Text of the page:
We have seen a swift evolution of issues in this area and expect the pace of change to continue. The SEC has provided proposed rulemaking on the topic of mandated ESG disclosures, with a surprising initial focus on human capital. These developments clearly signal a movement toward more corporate disclosure in this area, and you will need to stay proactive. Get ahead of the curve by gathering information and communicating in relevant areas, including: workplace diversity, culture initiatives, employee engagement/satisfaction, and workforce health, safety, and training. Partner with the appropriate areas across your company that handle the human capital side of the business, such as Human Resources, Talent Development, Communications, and Benefits.

Start an Off-Season Proxy Shareholder Engagement Program Without Leaving Your Office

Shareholder engagement includes efforts to connect with your shareholders on a wide range of topics that fall outside of the usual financial and strategic conversations, such as executive compensation, risk management, and corporate governance. ISS and Glass Lewis tell us that tone from the top is important in addressing these topics, and a message needs to be sent that your company has a culture where shareholder voices matter — and not just when there is a problem.

Best practice dictates that communication should take place year-round and in the proxy off-season. However, this standard often frustrates companies who line up management and Board members to travel to these off-season meetings, and very few institutional compliance teams attend unless the company is in the middle of a significant proxy or activism issue. Then they get a no vote from top investors or a vote no recommendation from ISS or Glass Lewis.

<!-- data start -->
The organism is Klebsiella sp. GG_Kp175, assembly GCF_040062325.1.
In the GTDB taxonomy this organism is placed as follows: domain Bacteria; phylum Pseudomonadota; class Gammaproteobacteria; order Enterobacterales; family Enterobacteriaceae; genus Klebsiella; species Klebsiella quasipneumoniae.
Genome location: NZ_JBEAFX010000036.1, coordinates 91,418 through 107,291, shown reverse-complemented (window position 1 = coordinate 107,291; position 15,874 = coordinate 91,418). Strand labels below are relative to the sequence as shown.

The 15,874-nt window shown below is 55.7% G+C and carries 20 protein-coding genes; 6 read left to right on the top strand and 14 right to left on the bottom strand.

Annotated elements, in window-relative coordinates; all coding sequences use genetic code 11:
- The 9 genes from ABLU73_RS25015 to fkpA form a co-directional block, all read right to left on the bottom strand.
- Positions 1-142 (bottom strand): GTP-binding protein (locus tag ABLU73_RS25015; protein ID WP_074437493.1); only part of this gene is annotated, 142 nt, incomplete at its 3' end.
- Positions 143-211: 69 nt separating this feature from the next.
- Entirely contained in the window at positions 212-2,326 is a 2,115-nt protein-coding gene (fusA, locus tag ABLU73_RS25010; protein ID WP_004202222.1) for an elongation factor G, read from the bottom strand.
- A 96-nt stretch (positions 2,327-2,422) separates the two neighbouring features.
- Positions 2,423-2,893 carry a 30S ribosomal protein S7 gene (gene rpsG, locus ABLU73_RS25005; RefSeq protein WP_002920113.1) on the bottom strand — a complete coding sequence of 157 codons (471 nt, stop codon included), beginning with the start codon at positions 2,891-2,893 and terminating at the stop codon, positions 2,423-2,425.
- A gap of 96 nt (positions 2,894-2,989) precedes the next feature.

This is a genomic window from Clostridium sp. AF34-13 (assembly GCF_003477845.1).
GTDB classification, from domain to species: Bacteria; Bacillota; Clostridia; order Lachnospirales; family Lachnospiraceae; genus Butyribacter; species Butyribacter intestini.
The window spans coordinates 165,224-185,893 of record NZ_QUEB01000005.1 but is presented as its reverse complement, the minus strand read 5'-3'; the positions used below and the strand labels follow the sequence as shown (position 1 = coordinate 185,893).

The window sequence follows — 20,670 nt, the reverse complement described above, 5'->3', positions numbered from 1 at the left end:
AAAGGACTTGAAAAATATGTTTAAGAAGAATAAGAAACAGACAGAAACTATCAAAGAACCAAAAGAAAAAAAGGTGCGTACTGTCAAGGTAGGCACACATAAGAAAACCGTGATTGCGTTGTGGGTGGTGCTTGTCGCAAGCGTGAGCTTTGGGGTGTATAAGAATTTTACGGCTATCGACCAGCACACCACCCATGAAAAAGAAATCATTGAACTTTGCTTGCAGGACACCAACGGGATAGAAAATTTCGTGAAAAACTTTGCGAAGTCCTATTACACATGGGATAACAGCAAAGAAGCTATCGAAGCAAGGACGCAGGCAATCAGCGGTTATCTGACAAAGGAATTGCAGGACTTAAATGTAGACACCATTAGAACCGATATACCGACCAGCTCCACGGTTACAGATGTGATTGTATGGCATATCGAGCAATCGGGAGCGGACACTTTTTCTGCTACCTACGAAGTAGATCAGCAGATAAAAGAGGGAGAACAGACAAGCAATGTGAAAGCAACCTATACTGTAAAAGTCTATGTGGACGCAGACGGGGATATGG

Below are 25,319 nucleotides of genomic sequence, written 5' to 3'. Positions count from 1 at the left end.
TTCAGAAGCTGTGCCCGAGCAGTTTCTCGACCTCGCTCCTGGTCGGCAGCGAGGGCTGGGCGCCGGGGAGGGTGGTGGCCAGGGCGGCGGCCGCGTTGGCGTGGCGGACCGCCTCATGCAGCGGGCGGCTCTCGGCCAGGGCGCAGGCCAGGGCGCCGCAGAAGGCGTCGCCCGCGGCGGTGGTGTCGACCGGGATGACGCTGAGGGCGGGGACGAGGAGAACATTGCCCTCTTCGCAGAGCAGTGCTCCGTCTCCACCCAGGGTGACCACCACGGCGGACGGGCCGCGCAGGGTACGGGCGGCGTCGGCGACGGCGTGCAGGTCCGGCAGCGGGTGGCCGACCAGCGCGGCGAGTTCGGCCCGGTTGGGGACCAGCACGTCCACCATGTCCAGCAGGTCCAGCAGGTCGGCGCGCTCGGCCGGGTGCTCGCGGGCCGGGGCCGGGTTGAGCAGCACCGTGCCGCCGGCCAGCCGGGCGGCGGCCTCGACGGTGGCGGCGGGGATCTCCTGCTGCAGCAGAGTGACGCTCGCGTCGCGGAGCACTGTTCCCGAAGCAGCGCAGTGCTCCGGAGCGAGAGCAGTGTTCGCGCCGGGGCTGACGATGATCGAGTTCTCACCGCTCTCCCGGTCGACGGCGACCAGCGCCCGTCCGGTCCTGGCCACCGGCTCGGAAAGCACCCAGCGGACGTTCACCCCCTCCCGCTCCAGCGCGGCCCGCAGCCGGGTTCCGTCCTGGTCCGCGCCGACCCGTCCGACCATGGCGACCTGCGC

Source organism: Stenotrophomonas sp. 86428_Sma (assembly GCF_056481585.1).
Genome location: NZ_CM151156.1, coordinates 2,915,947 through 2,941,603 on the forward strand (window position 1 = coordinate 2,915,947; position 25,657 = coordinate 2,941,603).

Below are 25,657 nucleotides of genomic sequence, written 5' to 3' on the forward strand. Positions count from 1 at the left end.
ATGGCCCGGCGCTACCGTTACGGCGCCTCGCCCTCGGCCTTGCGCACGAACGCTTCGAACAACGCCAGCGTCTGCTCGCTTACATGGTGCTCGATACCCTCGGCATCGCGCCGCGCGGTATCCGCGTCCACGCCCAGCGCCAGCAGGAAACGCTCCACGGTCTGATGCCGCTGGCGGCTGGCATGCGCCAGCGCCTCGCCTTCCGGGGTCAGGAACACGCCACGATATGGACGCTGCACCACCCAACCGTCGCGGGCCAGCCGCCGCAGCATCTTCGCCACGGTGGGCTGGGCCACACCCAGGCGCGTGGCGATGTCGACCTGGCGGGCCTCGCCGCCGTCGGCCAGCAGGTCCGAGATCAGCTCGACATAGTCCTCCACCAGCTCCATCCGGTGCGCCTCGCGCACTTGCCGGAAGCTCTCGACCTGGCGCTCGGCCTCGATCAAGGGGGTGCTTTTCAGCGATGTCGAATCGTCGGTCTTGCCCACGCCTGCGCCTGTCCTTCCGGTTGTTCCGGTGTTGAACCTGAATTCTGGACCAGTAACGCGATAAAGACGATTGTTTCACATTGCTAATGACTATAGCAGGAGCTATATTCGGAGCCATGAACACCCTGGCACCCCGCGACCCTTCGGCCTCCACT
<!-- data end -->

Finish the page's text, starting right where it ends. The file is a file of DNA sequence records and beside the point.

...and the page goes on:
A far more efficient process is to do a webcast Cisco and Goldman Sachs to Host ESG Conference Call.

Open it up to investors and compliance officers. Add a member or two from the Board of Directors. Cover key topic areas of G and areas of E and S material to your industry. If you got a no vote, address the topic directly and how you have remediated the issue — or state why you aren’t changing the policy.

Focus on Quality — not Quantity — in Perception Studies

With the onslaught of stock surveillance firms adding monthly perception to their packages and the growth in perception-oriented IR firms, the Street is getting inundated with perception survey calls. A small cap manager at a recent NIRI seminar said he was getting 6 to 8 calls a day during heavy non-deal road show season – and not surprisingly, he was no longer taking any of them.

Stop doing these — particularly with non-holder targets who have only met with management once or twice. More effective options include:

  • Regular annual/biannual perception studies formally done, with a special request by the CEO/CFO to participate. Keep the conversations to 15 minutes. To get the most value, make sure the person conducting the interview is very steeped in the company and that the call comes across more as a conversation than a survey.
  • Topical calls with current investors or those that know the company. Ask one or two questions around a topic that matters (guidance, industry trends, etc.) and keep the call to 5 minutes. You will get high-quality information and not annoy the buysider.

Shake things up in your investor relations program in 2020 by using a few strategies that will become mainstream by 2021.